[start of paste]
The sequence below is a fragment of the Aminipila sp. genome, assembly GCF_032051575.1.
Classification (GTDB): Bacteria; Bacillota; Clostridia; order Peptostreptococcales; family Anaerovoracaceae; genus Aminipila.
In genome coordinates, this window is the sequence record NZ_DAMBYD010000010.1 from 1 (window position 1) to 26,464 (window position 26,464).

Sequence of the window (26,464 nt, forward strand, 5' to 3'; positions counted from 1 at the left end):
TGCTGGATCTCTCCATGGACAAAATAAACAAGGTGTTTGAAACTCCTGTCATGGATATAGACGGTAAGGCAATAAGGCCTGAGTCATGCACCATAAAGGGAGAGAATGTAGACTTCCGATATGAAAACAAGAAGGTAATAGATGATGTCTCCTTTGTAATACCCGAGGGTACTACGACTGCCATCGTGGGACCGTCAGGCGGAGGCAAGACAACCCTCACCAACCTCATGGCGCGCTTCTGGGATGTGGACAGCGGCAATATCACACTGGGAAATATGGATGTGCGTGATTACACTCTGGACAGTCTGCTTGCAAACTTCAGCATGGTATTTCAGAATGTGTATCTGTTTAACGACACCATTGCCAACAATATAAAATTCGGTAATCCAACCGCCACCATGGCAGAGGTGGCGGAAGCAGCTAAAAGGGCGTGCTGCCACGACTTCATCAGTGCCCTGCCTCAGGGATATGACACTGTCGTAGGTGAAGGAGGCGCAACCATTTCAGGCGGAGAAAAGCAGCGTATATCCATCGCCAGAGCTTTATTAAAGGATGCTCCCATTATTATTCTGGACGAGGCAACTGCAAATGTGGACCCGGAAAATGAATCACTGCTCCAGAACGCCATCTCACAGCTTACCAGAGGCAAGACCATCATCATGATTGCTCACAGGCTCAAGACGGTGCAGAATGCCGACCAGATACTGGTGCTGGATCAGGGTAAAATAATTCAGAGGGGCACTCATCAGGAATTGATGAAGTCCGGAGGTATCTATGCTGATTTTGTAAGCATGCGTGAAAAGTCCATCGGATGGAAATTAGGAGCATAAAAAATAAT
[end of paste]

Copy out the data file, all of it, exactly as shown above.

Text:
The sequence below is a fragment of the Aminipila sp. genome, assembly GCF_032051575.1.
Classification (GTDB): Bacteria; Bacillota; Clostridia; order Peptostreptococcales; family Anaerovoracaceae; genus Aminipila.
In genome coordinates, this window is the sequence record NZ_DAMBYD010000010.1 from 1 (window position 1) to 26,464 (window position 26,464).

Sequence of the window (26,464 nt, forward strand, 5' to 3'; positions counted from 1 at the left end):
TGCTGGATCTCTCCATGGACAAAATAAACAAGGTGTTTGAAACTCCTGTCATGGATATAGACGGTAAGGCAATAAGGCCTGAGTCATGCACCATAAAGGGAGAGAATGTAGACTTCCGATATGAAAACAAGAAGGTAATAGATGATGTCTCCTTTGTAATACCCGAGGGTACTACGACTGCCATCGTGGGACCGTCAGGCGGAGGCAAGACAACCCTCACCAACCTCATGGCGCGCTTCTGGGATGTGGACAGCGGCAATATCACACTGGGAAATATGGATGTGCGTGATTACACTCTGGACAGTCTGCTTGCAAACTTCAGCATGGTATTTCAGAATGTGTATCTGTTTAACGACACCATTGCCAACAATATAAAATTCGGTAATCCAACCGCCACCATGGCAGAGGTGGCGGAAGCAGCTAAAAGGGCGTGCTGCCACGACTTCATCAGTGCCCTGCCTCAGGGATATGACACTGTCGTAGGTGAAGGAGGCGCAACCATTTCAGGCGGAGAAAAGCAGCGTATATCCATCGCCAGAGCTTTATTAAAGGATGCTCCCATTATTATTCTGGACGAGGCAACTGCAAATGTGGACCCGGAAAATGAATCACTGCTCCAGAACGCCATCTCACAGCTTACCAGAGGCAAGACCATCATCATGATTGCTCACAGGCTCAAGACGGTGCAGAATGCCGACCAGATACTGGTGCTGGATCAGGGTAAAATAATTCAGAGGGGCACTCATCAGGAATTGATGAAGTCCGGAGGTATCTATGCTGATTTTGTAAGCATGCGTGAAAAGTCCATCGGATGGAAATTAGGAGCATAAAAAATAAT